WHO recently published a statement in The Lancet Public Health that ‘when it comes to alcohol consumption, there is no safe amount that does not affect health’.
Dr Sanjiv Saigal, MD, DM, DNB, MAMS, MRCP, FRCP, FINASL, CCST (UK), Principal Director and Head, Hepatology & Liver Transplant, Max Hospital, Saket shares, “I frequently encounter patients who say that they drink only beer and do not consider beer as alcohol. It is important to note that beer consumption is as good as consuming any other type of alcohol.
The type of alcohol such as beer, whisky, rum, gin etc. fall into the same category of alcoholic drinks. It is the percentage weight by volume of alcohol which is important. For example – the content of alcohol in beer is about 5%, whereas in whisky it is 40%; stronger beer has a higher alcohol content. One should also know what is “one standard drink” which is roughly equivalent to 10 gm of alcohol regardless of the container size or alcohol type (beer, wine, whiskey).”
Dr Neeraj Kumar Tulara – General Medicine & Infectious disease specialist, Dr. LH Hiranandani Hospital, Powai further adds, “I often encounter questions from patients who believe that beer is not actually made into alcohol due to its low alcohol content compared to other beverages. However, it is important to clarify that beer does contain alcohol and it can affect your health. Alcohol, in whatever form, has the same effect on the body. It can impair decision-making, planning, and cognitive functioning. Regular and excessive consumption, like any alcohol, can pose health risks. These risks include an increased risk of liver damage, addiction, cardiovascular problems and certain cancers.”
Why is it difficult to diagnose alcohol-related liver disease (ARLD)?
You will commonly hear from doctors and experts that it’s very tricky to diagnose alcohol related liver issues. And the condition gets worse rapidly. But why so? Dr Adrita Banerjee, MD Internal Medicine, consultant physician, Godrej Memorial Hospital, Mumbai explains, “Unfortunately the symptoms of ARLD appear only when the liver is severely damaged. They include lethargy, weight loss, loss of appetite, yellowish discoloration of eyes and skin, Swelling in legs and ankle or abdomen, confusion/drowsiness, blood in vomit or stool. Hence it is quite difficult to diagnose alcohol related fatty liver if the patient is not getting routine preventive health checkups done.
Another important factor is denial of the person having a drinking problem. It delays diagnosis. Patients have excuses and explanations of the amount of alcohol they are consuming as well as the frequency. On leading questions, especially when accompanied with family, they feel skeptical to open up and identify the consumption as a problem. This in turn poses a challenge to the physician to reiterate the damage the consumption can cause to the individual in the long run.”
Dr Sanjiv adds, “Firstly, the level of alcohol that leads to liver damage and damage to other organs in the body varies person to person & some can develop damage even at a lower level of alcohol drinking.”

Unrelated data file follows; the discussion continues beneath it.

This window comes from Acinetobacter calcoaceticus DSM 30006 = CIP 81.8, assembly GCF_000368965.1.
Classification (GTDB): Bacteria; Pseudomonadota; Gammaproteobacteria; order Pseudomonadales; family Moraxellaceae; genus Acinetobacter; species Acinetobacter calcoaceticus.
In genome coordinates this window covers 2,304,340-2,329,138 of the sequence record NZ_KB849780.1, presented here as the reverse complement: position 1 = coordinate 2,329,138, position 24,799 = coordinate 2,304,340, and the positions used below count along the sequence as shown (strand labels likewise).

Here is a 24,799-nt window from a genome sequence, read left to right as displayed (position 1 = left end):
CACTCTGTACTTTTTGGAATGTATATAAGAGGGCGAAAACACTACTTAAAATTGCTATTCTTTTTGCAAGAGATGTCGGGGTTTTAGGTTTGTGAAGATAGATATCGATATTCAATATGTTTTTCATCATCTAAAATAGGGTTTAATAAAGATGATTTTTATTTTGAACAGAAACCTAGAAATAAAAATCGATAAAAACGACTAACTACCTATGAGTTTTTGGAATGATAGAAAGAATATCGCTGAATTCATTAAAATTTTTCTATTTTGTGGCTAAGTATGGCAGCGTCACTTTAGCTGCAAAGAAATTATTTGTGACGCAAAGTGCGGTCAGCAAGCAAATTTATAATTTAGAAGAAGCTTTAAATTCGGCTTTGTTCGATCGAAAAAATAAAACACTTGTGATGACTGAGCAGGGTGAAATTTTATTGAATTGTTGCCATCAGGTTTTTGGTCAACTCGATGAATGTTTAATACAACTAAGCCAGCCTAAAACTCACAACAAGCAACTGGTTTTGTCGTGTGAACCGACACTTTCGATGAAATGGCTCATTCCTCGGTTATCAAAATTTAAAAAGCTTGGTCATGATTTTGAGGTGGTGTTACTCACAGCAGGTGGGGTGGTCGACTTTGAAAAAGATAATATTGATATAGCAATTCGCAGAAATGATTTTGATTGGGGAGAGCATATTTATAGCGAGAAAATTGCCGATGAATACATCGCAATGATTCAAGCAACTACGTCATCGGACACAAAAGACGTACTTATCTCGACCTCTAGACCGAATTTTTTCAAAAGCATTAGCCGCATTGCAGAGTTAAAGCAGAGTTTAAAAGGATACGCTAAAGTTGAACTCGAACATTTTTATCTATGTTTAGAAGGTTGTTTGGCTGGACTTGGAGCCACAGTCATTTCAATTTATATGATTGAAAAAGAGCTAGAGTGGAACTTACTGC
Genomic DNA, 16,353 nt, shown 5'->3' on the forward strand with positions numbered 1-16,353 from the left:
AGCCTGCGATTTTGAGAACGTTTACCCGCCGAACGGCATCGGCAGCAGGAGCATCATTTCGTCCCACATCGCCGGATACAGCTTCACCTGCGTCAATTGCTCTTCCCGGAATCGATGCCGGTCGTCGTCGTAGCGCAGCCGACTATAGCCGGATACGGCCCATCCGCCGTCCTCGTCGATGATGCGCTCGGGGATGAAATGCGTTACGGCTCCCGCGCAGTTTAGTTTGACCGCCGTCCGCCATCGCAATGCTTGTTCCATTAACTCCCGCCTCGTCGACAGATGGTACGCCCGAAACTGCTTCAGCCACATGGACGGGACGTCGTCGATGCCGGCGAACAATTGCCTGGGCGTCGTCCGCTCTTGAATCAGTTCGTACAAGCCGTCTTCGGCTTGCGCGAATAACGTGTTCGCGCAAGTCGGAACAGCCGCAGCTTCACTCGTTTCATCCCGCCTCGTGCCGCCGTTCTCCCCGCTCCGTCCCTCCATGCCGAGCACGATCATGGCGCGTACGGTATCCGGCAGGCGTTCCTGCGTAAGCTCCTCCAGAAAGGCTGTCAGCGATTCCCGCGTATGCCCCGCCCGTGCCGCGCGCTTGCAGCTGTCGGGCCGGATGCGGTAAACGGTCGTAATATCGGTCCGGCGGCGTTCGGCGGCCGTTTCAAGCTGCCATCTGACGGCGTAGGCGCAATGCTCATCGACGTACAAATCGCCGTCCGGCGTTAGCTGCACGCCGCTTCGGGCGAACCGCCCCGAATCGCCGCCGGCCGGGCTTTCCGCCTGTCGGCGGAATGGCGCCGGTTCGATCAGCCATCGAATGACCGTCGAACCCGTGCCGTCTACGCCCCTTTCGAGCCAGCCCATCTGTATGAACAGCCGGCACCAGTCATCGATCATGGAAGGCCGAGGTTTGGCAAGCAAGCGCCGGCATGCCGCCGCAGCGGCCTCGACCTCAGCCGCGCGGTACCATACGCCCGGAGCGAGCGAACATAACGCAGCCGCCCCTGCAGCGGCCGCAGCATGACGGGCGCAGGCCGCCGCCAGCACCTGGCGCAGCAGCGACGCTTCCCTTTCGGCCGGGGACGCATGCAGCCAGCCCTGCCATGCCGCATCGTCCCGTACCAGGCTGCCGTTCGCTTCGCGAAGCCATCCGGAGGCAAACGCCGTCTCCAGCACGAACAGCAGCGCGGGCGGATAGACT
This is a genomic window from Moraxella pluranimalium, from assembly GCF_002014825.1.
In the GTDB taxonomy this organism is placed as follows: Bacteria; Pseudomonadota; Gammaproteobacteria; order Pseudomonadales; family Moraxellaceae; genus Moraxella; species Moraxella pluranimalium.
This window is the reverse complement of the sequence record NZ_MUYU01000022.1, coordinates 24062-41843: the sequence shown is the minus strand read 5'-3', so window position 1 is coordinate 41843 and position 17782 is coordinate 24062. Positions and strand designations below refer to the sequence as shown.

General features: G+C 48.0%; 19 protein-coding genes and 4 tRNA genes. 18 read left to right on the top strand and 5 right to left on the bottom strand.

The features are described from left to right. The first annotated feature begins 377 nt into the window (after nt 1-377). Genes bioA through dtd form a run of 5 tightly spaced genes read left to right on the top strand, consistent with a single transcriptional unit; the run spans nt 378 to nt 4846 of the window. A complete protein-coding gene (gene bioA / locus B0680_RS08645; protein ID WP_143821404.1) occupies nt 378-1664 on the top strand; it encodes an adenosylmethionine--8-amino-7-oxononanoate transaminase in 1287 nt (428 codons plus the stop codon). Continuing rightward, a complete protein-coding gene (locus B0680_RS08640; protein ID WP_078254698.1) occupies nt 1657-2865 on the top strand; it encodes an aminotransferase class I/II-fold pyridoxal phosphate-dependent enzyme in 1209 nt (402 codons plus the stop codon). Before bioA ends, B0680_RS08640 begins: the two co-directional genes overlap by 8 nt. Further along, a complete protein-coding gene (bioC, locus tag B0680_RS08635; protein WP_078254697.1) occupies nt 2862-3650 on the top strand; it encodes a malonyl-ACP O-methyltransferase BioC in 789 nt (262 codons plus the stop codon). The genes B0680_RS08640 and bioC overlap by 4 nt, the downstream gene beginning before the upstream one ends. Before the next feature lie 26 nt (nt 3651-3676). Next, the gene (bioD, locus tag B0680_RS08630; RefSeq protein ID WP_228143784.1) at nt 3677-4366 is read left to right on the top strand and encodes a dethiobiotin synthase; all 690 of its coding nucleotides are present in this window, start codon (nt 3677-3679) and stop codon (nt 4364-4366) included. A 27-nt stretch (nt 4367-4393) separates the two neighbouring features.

It is important to note that each time our hepatocytes (liver cells) filter alcohol, some of the cells get degenerated. Liver has an excellent capability to regenerate cells and make new cells but if prolonged alcohol misuse is done, it is going to reduce the regenerating abilities of the liver cells and hence cause permanent damage to structure and function of the liver. Alcohol addiction is a common problem for individuals who are taking daily drinks even in moderation. As a result the consumption may keep increasing without realizing that this is starting to pose a significant health risk. Hence “ No amount of alcohol is safe”, warns Dr Aditya.
Signs of alcohol related liver disease to watch out for include…
Sometimes the first symptoms of alcoholic fatty liver can be subtle and easily overlooked, especially in the early stages. However, Dr Neeraj says there are a few symptoms that can indicate the presence of alcoholic fatty liver disease, and it is important not to rule it out. Fatigue and weakness are common symptoms of fatty liver disease, which can be due to various reasons. Pain and discomfort in the right upper abdomen is also common, as the liver swells due to the accumulation of fat. Loss of appetite can lead to a loss in appetite and weight loss, and unintentional weight loss can occur. Jaundice is a relatively late sign of severe liver damage, and the skin and eyes may appear yellow when the liver is damaged. While weight gain is often closely associated with liver disease, some individuals with alcoholic fatty liver may experience unexplained weight loss. This weight loss can occur even without significant changes in diet or exercise.
Godrej Memorial Hospital recently launched Health Genometer Smart plan which is using Exome analysis as a part of identifying and risk stratifying individuals of future diseases based on their genetic makeup. Alcohol addiction trait as well as non alcoholic fatty liver disease trait can be identified at an early stage in life and adequate lifestyle and dietary modifications as well as medical management can ascertain halting the disease progression.